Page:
[Colloquium Cognitive Systems] Developmental robotics - robots with a sense of self

Universität Ulm

Developmental robotics - robots with a sense of self,

Prof. Dr. Verena V. Hafner (Humboldt-Univ. Berlin),

02.11.2017 5:00 PM, Ulm University, 47.0.501


Abstract. Developmental robotics is a research field that extracts principles of human development and learning and applies them to robotics. This allows for adaptive robots with open-ended learning capabilities, but also can provide valuable insights to developmental psychology. In this talk, I will discuss prerequisites for developing an artificial minimal self, namely a sense of agency and a sense of ownership. This will be demonstrated with computational models of sensorimotor prediction and robotics experiments.

Relevant publications: Schillaci, G., Hafner, V.V., Lara, B. (2016), Exploration behaviours, body representations and simulation processes for the development of cognition in artificial agents, Frontiers in Robotics and AI, section Humanoid Robotics, 3:39. doi: 10.3389/frobt.2016.00039 http://dx.doi.org/10.3389/frobt.2016.00039  Bechtle, S., Schillaci, G., Hafner, V.V. (2016), On the Sense of Agency and of Object Permanence in Robots, Proceedings of the 6th Joint IEEE International Conference on Development and Learning and on Epigenetic Robotics (ICDL-EpiRob), pp. 166-171, Paris, France https://robot-ears.eu/wp-content/uploads/Paper_EPIROB_2016_UBER_SB.pdf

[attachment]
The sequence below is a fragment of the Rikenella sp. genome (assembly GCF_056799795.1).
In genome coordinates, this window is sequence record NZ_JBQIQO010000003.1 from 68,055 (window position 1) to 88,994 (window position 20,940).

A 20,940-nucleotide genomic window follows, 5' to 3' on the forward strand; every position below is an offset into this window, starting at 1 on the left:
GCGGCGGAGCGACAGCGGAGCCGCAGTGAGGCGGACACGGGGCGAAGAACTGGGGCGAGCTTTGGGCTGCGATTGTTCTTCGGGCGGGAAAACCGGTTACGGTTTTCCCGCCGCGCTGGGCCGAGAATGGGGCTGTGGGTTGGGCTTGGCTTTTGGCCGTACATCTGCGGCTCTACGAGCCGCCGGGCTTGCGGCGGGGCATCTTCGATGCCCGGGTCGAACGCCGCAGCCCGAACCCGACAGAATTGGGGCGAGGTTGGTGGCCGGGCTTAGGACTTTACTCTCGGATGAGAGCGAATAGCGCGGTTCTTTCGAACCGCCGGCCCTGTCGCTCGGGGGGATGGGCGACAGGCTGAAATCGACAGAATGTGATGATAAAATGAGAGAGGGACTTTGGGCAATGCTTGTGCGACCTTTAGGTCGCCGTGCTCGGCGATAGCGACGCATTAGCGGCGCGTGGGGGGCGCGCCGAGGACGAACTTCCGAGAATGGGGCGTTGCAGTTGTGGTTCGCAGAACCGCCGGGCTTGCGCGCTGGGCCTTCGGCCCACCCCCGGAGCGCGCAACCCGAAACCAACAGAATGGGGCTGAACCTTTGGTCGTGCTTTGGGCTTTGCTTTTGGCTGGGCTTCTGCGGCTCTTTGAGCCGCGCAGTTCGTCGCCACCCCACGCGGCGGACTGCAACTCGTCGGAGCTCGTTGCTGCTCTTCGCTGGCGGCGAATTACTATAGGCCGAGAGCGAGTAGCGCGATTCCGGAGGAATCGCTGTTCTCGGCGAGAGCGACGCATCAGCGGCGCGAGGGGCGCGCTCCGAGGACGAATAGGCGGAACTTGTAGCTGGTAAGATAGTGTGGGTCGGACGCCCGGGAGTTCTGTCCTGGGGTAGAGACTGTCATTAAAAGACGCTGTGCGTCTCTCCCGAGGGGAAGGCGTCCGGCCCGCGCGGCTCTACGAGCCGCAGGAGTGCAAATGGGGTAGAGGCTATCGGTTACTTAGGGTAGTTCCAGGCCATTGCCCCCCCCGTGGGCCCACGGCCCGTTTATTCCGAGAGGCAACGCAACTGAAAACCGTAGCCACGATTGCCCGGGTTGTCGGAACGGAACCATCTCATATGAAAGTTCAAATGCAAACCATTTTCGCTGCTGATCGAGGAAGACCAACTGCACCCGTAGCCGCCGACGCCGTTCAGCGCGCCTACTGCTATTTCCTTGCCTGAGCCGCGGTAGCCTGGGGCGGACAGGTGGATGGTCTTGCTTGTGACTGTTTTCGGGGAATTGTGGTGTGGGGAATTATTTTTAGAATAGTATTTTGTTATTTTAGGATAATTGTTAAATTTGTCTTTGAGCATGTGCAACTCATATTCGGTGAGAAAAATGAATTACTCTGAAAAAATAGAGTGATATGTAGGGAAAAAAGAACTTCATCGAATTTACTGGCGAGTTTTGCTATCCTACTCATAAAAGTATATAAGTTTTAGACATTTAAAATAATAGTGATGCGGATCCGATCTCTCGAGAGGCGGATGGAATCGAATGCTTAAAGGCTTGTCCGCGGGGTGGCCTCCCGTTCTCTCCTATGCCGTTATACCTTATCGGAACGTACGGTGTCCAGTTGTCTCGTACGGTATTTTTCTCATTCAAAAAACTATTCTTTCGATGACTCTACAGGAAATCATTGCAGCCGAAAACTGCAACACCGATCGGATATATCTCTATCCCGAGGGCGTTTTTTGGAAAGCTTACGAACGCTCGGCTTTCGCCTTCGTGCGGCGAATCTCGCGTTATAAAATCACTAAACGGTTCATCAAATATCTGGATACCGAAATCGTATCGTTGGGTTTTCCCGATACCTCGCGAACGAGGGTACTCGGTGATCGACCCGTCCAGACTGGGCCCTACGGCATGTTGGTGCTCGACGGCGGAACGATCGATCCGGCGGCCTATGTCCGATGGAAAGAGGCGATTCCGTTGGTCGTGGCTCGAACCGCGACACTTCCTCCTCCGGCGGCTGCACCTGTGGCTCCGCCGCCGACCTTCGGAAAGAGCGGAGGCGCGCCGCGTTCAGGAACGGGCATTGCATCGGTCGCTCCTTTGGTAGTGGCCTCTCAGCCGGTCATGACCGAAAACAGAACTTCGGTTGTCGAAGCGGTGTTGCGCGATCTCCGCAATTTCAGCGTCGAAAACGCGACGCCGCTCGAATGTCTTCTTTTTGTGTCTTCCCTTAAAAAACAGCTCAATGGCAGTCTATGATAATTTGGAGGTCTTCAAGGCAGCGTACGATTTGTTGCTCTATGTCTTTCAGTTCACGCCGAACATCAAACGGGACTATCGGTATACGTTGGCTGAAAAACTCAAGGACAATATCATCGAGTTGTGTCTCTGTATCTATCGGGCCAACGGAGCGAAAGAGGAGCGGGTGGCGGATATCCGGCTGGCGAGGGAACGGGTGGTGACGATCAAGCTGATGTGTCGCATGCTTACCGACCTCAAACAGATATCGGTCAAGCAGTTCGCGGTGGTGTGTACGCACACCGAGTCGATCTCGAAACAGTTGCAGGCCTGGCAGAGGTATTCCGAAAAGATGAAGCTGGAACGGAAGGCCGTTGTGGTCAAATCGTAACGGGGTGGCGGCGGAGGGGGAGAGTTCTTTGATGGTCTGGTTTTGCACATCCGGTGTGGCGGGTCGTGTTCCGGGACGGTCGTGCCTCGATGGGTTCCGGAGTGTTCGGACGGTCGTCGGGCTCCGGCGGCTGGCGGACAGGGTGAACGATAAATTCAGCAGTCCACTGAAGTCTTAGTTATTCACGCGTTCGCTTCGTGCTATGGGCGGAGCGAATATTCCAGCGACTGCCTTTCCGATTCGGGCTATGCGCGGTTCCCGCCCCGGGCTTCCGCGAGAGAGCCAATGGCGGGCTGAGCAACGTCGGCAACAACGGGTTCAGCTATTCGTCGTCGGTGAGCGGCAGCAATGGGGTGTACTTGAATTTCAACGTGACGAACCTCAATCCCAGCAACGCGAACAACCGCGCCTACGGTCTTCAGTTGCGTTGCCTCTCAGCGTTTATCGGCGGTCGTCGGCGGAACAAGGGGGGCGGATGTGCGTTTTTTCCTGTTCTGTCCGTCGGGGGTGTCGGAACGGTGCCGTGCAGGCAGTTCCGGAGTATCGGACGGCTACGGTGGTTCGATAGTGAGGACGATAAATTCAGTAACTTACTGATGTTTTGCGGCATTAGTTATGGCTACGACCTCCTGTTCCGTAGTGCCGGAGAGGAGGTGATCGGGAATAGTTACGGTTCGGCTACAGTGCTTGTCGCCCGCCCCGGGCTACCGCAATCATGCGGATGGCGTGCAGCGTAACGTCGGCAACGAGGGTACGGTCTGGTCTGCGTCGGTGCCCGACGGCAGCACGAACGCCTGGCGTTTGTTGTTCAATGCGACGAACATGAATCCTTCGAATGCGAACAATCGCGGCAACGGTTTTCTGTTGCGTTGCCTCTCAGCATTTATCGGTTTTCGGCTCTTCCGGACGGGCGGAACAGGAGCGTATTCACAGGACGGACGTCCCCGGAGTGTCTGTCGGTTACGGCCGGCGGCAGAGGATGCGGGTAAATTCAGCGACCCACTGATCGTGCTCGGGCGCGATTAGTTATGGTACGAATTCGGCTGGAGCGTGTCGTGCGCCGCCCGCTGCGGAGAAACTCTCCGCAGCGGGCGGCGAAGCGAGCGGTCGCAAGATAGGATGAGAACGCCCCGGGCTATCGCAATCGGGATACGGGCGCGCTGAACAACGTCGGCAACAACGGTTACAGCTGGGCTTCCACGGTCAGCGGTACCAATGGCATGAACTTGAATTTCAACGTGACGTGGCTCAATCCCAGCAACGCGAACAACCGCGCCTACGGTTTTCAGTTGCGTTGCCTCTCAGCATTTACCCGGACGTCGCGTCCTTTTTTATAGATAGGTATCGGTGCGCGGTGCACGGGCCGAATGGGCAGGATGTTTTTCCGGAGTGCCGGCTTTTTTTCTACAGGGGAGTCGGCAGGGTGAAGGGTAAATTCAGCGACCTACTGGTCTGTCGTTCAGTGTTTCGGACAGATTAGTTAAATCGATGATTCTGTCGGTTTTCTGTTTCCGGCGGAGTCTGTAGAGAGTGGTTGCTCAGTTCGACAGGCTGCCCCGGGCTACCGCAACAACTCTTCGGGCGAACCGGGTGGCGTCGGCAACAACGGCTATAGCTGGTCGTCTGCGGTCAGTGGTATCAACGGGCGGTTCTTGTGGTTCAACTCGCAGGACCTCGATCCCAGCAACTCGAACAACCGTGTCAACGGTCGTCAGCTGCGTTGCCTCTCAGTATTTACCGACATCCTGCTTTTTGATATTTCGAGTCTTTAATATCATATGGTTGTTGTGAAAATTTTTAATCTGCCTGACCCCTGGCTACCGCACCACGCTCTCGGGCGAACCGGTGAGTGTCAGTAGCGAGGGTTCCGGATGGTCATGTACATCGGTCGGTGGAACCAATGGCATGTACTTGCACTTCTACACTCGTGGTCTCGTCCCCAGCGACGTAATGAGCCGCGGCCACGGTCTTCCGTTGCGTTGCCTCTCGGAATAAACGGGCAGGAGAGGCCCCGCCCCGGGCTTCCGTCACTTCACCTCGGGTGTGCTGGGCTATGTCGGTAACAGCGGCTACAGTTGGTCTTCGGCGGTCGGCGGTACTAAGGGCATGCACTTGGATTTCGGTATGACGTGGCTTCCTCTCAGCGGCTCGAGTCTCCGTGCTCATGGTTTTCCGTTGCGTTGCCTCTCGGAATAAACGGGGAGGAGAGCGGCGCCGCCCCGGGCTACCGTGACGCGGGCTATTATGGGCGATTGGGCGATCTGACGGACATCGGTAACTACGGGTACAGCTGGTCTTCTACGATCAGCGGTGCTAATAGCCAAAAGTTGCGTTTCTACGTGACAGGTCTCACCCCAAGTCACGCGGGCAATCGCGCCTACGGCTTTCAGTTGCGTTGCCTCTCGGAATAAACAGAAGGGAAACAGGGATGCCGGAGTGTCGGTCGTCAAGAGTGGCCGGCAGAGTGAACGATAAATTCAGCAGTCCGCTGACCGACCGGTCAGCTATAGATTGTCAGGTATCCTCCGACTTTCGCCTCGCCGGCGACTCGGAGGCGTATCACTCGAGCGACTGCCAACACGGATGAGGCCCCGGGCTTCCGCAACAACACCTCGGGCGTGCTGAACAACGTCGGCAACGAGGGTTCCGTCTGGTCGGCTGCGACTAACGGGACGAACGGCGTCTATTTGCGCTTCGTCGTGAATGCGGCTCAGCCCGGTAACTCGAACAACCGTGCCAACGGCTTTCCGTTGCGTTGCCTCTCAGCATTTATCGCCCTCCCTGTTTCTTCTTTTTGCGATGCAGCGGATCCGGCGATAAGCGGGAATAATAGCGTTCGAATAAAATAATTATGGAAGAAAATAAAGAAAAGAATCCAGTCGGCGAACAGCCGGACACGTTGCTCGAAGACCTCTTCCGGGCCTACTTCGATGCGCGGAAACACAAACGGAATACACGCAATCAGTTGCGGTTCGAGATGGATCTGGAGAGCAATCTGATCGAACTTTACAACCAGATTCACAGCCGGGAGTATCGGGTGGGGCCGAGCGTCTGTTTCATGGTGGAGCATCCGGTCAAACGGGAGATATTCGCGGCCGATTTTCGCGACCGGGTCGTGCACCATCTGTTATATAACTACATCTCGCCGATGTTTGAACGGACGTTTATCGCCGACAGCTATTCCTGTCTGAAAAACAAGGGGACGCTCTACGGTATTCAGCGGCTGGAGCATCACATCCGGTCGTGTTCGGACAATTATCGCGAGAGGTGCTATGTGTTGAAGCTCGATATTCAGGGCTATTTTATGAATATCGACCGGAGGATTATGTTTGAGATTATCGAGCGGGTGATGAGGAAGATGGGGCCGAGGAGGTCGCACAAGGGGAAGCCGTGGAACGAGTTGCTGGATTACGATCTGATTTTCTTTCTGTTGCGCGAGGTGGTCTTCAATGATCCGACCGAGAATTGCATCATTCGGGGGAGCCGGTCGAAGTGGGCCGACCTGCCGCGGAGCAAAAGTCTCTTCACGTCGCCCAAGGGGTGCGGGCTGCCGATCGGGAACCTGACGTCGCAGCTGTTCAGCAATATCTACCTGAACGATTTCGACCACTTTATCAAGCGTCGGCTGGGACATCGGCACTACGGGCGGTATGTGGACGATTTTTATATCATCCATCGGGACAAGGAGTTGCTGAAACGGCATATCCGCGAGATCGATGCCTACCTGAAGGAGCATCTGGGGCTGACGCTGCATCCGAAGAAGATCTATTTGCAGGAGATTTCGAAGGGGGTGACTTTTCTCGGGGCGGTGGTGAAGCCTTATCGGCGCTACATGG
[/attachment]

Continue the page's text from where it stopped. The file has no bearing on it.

Bio. Verena Hafner is Professor of Adaptive Systems at Humboldt-Universität zu Berlin and Head of the Adaptive Systems Group at the Department of Computer Science. She holds a Master with distinction in Computer Science and AI from the University of Sussex, UK, and a PhD from the Artificial Intelligence Lab, University of Zurich, Switzerland. Before moving to Berlin, she worked as an associate researcher in the Developmental Robotics Group at Sony Computer Science Labs in Paris, France. She has published more than 80 papers in renowned scientific journals, books and peer-reviewed conference proceedings. Her work has been cited more than 1800 times. She is part of the Programme Committee of the DFG Priority Programme The Active Self (SPP 2134), PI in the graduate school on sensory computation in neural systems (DFG, 2010-2019), PI in the graduate school METRIK (DFG, 2010-2015), PI in the EU Integrated Training Network INTRO on interactive robotics (EU FP7, 2010-2014) and PI in the EU FP7 project EARS on Embodied Audition for RobotS (2014-2017). She has been reviewer for the EU, BMBF, DFG, AvH, journals and conferences. Her research interests include sensorimotor interaction and learning, joint attention, internal models, and behaviour recognition.